Z is a touch euphoric.

The happiest discovery of the day, thanks to Dave, was how to do an apple.  – like this. It has, sad little woman that I am, become my signature du jour.

I’m feeling pretty good today, in fact. All those things that have been hanging over my head for weeks – they’re done. Not that I’ve not got a lot still on, but there are no more deadlines. No more speeches. No more performances. No more meetings to chair until September. They’ve all happened. It feels wonderful. I don’t care whether they were done well or badly; they were done. When I arrived home today, there was a message asking me to play the organ at a funeral next Thursday. I will say ‘no’. Unless the weather is nasty, I shall go to the Norfolk (and good) Show. This Saturday, I will go to London to fetch boxes of Stuff as well as Phil, who will be delivered to Norwich as he will spend the next four days painting. I’ll go and help (though I’ve been forbidden to go up ladders; I’m sturdy and sensible on ladders, but I obey my daughter and am glad she cares) and have said I won’t be available for church. I’ve done it, I don’t have to do it.

Family promises, babysitting and the like are a joy. Paperwork has been building up and must be completed, but will be. The garden is a disaster because we are plagued with rabbits at present, but never mind. It’s nature. We may swear but we can’t completely control and that’s not at all a bad thing.

What a lovely evening. I must go and close the doors to the greenhouses. The green wheelie bins must be wheeled down to the gate (they are chocker; no one did it a fortnight ago). Then, a delicious ripe peach. And a pear. Then coffee. Yes. It’s good. The Sage will be happy later; I’ll be charming to him. The darling man went to a funeral today, in Northamptonshire, which is a long way (anywhere out of Norfolk and Suffolk takes half a day to drive to). It was someone whom he had known for over 60 years and her husband was so pleased to see him. He had been a schoolteacher at the Sage’s prep school and she had been Matron. They were both lovely people and I’d have gone too, if it hadn’t been for the last of my obligations.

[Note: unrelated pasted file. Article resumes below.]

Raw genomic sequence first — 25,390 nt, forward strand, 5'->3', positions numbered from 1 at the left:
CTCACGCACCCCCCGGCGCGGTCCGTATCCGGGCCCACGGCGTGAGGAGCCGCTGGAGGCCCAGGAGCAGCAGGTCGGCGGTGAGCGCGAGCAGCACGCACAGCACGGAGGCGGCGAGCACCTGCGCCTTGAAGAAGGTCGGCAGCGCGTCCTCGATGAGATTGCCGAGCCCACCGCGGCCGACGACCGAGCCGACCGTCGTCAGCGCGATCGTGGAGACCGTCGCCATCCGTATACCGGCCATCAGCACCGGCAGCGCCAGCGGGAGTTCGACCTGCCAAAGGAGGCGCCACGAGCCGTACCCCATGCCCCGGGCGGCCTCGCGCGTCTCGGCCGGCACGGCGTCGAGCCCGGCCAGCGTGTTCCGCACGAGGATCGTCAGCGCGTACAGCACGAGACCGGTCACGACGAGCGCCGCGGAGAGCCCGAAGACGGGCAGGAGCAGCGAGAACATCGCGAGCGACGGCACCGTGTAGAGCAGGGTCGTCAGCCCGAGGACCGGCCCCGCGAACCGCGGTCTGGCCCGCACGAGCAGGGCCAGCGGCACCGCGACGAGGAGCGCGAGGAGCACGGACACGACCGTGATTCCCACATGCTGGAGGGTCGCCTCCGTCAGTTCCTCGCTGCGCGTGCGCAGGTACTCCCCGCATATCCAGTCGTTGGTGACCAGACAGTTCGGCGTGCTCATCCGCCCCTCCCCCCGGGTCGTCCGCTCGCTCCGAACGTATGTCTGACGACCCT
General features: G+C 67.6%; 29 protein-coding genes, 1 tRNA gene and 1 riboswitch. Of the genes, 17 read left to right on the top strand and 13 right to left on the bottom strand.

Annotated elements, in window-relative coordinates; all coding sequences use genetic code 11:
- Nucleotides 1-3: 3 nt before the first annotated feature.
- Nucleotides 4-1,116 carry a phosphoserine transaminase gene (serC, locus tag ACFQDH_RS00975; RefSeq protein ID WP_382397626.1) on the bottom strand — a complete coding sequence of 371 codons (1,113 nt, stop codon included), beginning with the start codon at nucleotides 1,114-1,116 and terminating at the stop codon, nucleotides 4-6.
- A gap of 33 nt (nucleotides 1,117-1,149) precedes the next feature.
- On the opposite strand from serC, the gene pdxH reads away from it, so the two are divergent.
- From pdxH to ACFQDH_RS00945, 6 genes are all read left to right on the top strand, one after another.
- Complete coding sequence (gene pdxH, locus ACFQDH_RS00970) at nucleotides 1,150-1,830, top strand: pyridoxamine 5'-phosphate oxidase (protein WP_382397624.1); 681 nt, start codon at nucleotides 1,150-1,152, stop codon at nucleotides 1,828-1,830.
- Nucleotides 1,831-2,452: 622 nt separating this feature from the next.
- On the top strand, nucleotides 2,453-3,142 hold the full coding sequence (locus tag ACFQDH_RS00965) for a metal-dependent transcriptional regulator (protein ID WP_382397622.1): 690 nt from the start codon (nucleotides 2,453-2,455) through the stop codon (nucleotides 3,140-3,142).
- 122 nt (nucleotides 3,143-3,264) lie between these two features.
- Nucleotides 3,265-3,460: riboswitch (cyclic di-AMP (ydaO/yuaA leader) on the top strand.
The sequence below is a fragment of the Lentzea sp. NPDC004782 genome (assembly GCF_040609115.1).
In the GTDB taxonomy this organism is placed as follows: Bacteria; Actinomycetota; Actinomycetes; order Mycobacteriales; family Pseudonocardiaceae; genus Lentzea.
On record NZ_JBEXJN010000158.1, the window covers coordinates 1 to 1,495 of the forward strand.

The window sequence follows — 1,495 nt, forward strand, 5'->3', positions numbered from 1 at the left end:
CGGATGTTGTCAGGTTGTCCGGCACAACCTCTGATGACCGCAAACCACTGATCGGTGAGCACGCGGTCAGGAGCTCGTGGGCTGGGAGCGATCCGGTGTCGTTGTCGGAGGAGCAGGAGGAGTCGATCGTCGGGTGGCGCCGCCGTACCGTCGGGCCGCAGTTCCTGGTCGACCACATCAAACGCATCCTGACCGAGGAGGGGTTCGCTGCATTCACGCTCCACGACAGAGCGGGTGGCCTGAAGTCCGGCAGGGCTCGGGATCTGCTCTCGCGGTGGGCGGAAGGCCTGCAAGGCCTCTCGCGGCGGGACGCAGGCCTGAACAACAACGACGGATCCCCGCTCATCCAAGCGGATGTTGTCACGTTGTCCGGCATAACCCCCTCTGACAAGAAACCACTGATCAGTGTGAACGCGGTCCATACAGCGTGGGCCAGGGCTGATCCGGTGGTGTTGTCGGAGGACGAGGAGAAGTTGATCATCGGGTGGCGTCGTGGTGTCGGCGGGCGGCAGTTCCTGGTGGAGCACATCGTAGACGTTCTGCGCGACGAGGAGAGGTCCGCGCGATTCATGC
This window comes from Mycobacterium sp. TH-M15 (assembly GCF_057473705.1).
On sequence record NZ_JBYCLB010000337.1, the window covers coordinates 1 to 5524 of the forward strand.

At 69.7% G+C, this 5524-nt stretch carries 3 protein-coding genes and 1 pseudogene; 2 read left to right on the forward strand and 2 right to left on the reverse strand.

Have a good evening, darlings.

25 comments on “Z is a touch euphoric.

  1. Gordie

    I think the ability to take delight in simple things is as far from ‘sad’ as a human being could hope to be.

    I’m not sure what to make of ‘F snowflake FF’; has something been lost in translation?

  2. Z

    The useful thing with my computer is that I can see all the symbols shown on Macs and on PCs.

    love from Granny S 

  3. Dave

    Sadly, on my PC it doesn’t look like an apple. I did wonder why all your comments yesterday ended with a ?.

    I apologise for having alerted you to something that is only of value to a limited (but deeply cherish by the rest of us) minority.

  4. Z

    As you know, I have never said that Macs are ‘better’ than PCs. In most everyday respects, each is as good as the other. But those of you who are so charmingly teasing me about a symbol you can’t see appear not to appreciate that this is because of an inadequacy in your machines, not mine. You don’t even all see the same symbol as each other. On the other hand, my mac is equipped to read everything you do.

  5. Dave

    One might humbly suggest that an inability to publish a symbol which can be recognised by the majority of computer users around the world (given the preponderance of PCs) might be considered by some to be an inadequacy in your machine.

    One might suggest that. I never would, of course.

  6. Z

    Ah well indeed, Badge. Can you get the symbol yourself though? Alt+shift+K.

    I knew someone would say that, Dave. It shows an arrogance and lack of consideration on the part of Microsoft that they think they’re the only ones who are important. Macs can read PCs, but PCs can’t read Macs. Badgerdaddy’s Mac can’t read my Mac, either as it happens. Ah well.

  7. Id Entity

    Yes of course you can read everything we do, because we are using universal symbols 🙂

    I also think it shows an arrogance on the part of Apple, etc, if they’re going to invent symbols that can’t be read by the majority of people.

    Of course, one could spin it either way, but rather than a Mac-PC debate, I think this one more properly applies to the more general writer-reader dichotomy…

    (What do you see for this last character: ?)

  8. Z

    Fuck me, it’s bloody Blogger, isn’t it? If we were sending each other proper letters, we’d be able to read them in their entirety.

  9. Gordie

    Oh dear! Since mud is now being slung, I had better explain what this is all about. Like badgerdaddy, I wondered why Z‘s blog didn’t display properly on my iMac, or on my Linux machine either, so I researched it.